"Through the generosity of our community, we raised the $7,000-plus needed for the project," Puzzo said.
The black granite monument includes stars made from the brass grommets retrieved from retired flags. Six stars represent the six branches of the armed forces while two other stars represent the missing.
Puzzo said the 1 p.m. ceremony, which is open to the public, will include colors from the organizations in attendance, including the local honor guard, police, fire, VFW, Rolling Thunder, Boy Scouts and more; singing of the national anthem; the POW/MIA chair ceremony; a prayer for the missing; a speech about the monument; and military honors.
In an effort to draw more runners in the annual Road to Hope 5K, organizers have moved the race — annually the opening event of the 7th Inning Stretch Festival before the American Legion World Series — from August to April.
This year's Road to Hope 5K will take place April 29 in Shelby, N.C., the permanent home of the ALWS.
"The heat and humidity in August are oppressive and can be dangerous," said Kim Davis, media director for the festival, related events and the ALWS. "We're hoping the April date will draw more runners and therefore, more contributions to Road to Hope Shelby."
Proceeds from race registration and related sponsorships go to Road to Hope Shelby, a 529-mile bike ride from Shelby to Washington, D.C., held annually each May. The ride ends at the National Law Enforcement Officers Memorial, which lists the names of law enforcement officers killed in the line of duty.
This year's 5K will be the 10th annual race affiliated with the 7th Inning Stretch Festival and the ALWS.
The 7th Inning Stretch Festival will take place Aug. 5, the Saturday before the 96th American Legion World Series, Aug. 10-15.
It seems everything we buy includes those three ubiquitous words: "Made in China." PRC strongman Xi Jinping wants his regime to make more than just our TVs and PCs, phones and fridges, toys and toiletries; he wants the 21st century to be made in China. It's quite literally his plan.
In 2015, Xi unveiled his "Made in China 2025" initiative. The plan is focused on positioning the PRC, by 2049, to dominate the rest of the world in high-tech manufacturing, information technology, robotics, aerospace systems, shipping and transportation, "new energy vehicles," bio-medicine, agricultural machinery and other areas. In doing so, Beijing aims to consolidate its existing advantages, dislodge its rivals from their positions of primacy in other areas, and reap the lion's share of the benefits of the Fourth Industrial Revolution.
This is more than industrial policy. Made in China 2025 embodies Beijing's overarching vision and goal for every field, sector, domain and theater.
If the free world wants to know what a made-in-China future will look like, all we need to do is look at the policies, actions and the realities on the ground in the PRC. It's not a pretty picture.
Inside the PRC
To be sure, the PRC has adopted limited elements of the free market, but recall that Xi is the general secretary of the Chinese Communist Party and remains a committed Marxist.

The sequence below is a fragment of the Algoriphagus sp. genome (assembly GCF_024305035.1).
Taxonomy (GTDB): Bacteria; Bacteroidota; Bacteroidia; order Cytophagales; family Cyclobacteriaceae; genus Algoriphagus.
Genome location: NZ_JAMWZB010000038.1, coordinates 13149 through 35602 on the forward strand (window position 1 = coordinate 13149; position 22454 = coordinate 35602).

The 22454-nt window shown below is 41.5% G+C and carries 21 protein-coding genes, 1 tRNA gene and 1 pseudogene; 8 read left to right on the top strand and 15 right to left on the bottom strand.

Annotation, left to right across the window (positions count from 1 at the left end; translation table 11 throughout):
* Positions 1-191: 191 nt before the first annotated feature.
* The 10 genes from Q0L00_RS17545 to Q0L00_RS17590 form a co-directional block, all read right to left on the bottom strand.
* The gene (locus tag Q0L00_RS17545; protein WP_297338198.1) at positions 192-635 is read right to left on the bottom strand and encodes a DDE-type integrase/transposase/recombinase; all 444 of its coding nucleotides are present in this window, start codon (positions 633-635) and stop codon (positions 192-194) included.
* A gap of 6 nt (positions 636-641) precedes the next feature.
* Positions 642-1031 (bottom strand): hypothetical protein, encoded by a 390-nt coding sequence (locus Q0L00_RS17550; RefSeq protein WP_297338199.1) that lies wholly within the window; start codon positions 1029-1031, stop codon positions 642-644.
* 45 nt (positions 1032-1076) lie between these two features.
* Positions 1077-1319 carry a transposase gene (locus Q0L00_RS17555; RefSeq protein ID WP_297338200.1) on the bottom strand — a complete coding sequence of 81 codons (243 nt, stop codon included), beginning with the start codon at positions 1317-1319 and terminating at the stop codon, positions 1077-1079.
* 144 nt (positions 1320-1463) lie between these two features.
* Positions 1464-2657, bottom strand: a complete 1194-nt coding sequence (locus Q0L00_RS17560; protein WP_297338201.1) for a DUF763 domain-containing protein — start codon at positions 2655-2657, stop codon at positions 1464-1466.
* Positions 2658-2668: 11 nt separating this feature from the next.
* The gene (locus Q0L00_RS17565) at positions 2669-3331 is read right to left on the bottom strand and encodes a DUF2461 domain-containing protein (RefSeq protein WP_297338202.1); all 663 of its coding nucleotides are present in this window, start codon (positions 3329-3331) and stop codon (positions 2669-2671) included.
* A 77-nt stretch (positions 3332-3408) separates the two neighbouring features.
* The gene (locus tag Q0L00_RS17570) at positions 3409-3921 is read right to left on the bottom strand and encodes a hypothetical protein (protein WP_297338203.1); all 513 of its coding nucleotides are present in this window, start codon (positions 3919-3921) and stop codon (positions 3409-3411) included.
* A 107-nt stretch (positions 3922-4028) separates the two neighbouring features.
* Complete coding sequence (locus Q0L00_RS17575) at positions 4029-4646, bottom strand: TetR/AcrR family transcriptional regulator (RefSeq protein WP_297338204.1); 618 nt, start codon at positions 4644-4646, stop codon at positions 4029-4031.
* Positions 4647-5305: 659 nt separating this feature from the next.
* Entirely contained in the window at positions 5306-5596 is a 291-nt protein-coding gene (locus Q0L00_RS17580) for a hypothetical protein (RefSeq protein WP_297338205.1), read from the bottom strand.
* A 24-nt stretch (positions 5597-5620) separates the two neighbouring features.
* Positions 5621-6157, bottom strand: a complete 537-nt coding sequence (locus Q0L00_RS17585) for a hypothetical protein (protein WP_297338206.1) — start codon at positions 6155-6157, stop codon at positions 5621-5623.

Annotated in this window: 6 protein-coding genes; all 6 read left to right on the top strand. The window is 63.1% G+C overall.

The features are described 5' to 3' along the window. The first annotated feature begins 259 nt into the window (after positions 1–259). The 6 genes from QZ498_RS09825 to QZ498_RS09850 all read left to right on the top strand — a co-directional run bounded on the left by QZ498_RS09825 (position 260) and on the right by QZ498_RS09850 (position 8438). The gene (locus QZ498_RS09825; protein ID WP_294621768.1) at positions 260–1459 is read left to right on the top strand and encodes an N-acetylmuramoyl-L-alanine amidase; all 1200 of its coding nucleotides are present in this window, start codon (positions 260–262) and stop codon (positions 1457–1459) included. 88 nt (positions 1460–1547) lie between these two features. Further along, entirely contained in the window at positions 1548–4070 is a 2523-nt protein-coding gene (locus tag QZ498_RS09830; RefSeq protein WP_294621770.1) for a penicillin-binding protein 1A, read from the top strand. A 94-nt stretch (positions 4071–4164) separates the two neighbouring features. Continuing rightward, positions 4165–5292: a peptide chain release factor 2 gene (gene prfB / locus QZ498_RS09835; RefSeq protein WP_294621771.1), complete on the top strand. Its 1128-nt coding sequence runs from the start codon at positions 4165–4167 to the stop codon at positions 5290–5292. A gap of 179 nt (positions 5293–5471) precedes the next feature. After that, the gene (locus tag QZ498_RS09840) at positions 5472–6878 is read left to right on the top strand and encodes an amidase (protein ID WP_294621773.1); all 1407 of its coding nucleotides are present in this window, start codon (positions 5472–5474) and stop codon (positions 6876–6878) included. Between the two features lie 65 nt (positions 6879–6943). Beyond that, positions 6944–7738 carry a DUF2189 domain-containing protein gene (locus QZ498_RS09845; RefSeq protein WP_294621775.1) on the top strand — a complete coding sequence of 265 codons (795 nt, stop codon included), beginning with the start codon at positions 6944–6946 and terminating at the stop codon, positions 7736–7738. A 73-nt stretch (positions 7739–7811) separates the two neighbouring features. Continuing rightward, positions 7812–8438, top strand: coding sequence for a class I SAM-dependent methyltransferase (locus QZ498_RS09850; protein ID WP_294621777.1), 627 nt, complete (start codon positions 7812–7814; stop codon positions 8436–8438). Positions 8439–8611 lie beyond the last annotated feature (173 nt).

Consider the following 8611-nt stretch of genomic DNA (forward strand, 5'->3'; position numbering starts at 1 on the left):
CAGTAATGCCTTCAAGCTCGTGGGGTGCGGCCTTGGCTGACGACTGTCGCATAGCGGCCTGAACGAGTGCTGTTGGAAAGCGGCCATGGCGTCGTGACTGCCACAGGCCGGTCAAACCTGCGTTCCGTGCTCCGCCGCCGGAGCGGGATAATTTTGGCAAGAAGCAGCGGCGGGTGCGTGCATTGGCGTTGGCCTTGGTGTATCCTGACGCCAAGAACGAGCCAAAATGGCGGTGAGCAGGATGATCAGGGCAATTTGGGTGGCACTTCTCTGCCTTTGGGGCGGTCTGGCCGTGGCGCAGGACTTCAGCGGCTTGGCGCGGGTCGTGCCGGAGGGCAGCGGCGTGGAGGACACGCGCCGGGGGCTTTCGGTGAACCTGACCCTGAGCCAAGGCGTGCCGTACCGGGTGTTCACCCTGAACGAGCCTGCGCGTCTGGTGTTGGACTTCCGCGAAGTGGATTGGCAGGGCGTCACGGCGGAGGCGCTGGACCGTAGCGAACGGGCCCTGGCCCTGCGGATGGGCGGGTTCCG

"Marx's and Engels' analysis of the basic contradiction of capitalist society is not outdated, nor is the historical materialist view that capitalism will inevitably perish and socialism will inevitably triumph outdated," Xi recently declared. "This is the irreversible overall trend of social and historical development, but the road is winding. The ultimate demise of capitalism, and ultimate triumph of socialism, will inevitably be a long historical process. Just like Marx, we must struggle for communism our entire lives … To dismiss Lenin and Stalin, and to dismiss everything else is to engage in historic nihilism, and it confuses our thoughts and undermines the party's organizations on all levels."
All of Xi's brutal policies at home – and aggressive polices abroad – flow from his ends-justify-the-means communist core.
Thus, Xi's China is a place where bishops and Nobel Peace Prize laureates die in prison; where Christian churches are smashed and Christians are sent to re-education camps; where Buddhist temples are bulldozed; where Uighur Muslim men are packed into freight trains, Uighur women are forcibly sterilized and Uighur babies are forcibly aborted. Under Xi, religious persecution has increased, Freedom House reports. Amnesty International adds that hundreds of thousands of people are subjected to arbitrary arrest and detention in China, many of them for "peacefully exercising their rights to freedom of expression and freedom of belief."
The Uighur Muslim region, according to a U.N. human-rights agency, "resembles a massive internment camp … a no-rights zone." More accurately, all of China is a no-rights zone.
Xi has erected an Orwellian surveillance state, and his capacity to control is growing ever more insidious. Xi's new "social credit system" is using mega-databases to monitor and catalogue every aspect of life of China's 1.3 billion people – financial transactions, civil infractions, social-media postings, online activity – and then reward or sanction Xi's subjects by feeding all that information to the National Development and Reform Commission, banking system and judicial system. PRC subjects with good social credit scores enjoy waived fees, lower utility bills, promotions and expedited overseas-travel approval, while those with poor social credit scores are fired from their jobs, expelled from school, blocked from universities or barred from accessing transportation.